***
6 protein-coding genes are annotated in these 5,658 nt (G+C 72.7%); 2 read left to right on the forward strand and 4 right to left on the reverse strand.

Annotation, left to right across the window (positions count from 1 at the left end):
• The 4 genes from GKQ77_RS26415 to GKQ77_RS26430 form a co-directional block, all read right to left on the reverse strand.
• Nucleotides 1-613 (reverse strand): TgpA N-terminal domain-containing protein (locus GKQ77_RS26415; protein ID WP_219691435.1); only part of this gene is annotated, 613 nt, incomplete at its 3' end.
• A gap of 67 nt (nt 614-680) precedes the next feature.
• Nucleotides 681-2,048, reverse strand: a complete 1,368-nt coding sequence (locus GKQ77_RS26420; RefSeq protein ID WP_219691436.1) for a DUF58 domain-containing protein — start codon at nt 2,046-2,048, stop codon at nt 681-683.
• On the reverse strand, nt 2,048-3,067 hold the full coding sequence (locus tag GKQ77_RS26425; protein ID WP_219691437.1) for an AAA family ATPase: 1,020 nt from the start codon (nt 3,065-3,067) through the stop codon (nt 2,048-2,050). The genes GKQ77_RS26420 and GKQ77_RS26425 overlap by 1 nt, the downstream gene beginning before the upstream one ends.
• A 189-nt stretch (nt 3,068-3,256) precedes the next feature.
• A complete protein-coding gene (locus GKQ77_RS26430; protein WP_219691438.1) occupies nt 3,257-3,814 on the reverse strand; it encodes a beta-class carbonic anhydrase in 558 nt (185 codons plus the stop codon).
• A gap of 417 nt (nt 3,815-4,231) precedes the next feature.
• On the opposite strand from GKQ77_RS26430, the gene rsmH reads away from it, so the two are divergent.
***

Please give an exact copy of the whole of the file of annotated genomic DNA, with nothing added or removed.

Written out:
6 protein-coding genes are annotated in these 5,658 nt (G+C 72.7%); 2 read left to right on the forward strand and 4 right to left on the reverse strand.

Annotation, left to right across the window (positions count from 1 at the left end):
• The 4 genes from GKQ77_RS26415 to GKQ77_RS26430 form a co-directional block, all read right to left on the reverse strand.
• Nucleotides 1-613 (reverse strand): TgpA N-terminal domain-containing protein (locus GKQ77_RS26415; protein ID WP_219691435.1); only part of this gene is annotated, 613 nt, incomplete at its 3' end.
• A gap of 67 nt (nt 614-680) precedes the next feature.
• Nucleotides 681-2,048, reverse strand: a complete 1,368-nt coding sequence (locus GKQ77_RS26420; RefSeq protein ID WP_219691436.1) for a DUF58 domain-containing protein — start codon at nt 2,046-2,048, stop codon at nt 681-683.
• On the reverse strand, nt 2,048-3,067 hold the full coding sequence (locus tag GKQ77_RS26425; protein ID WP_219691437.1) for an AAA family ATPase: 1,020 nt from the start codon (nt 3,065-3,067) through the stop codon (nt 2,048-2,050). The genes GKQ77_RS26420 and GKQ77_RS26425 overlap by 1 nt, the downstream gene beginning before the upstream one ends.
• A 189-nt stretch (nt 3,068-3,256) precedes the next feature.
• A complete protein-coding gene (locus GKQ77_RS26430; protein WP_219691438.1) occupies nt 3,257-3,814 on the reverse strand; it encodes a beta-class carbonic anhydrase in 558 nt (185 codons plus the stop codon).
• A gap of 417 nt (nt 3,815-4,231) precedes the next feature.
• On the opposite strand from GKQ77_RS26430, the gene rsmH reads away from it, so the two are divergent.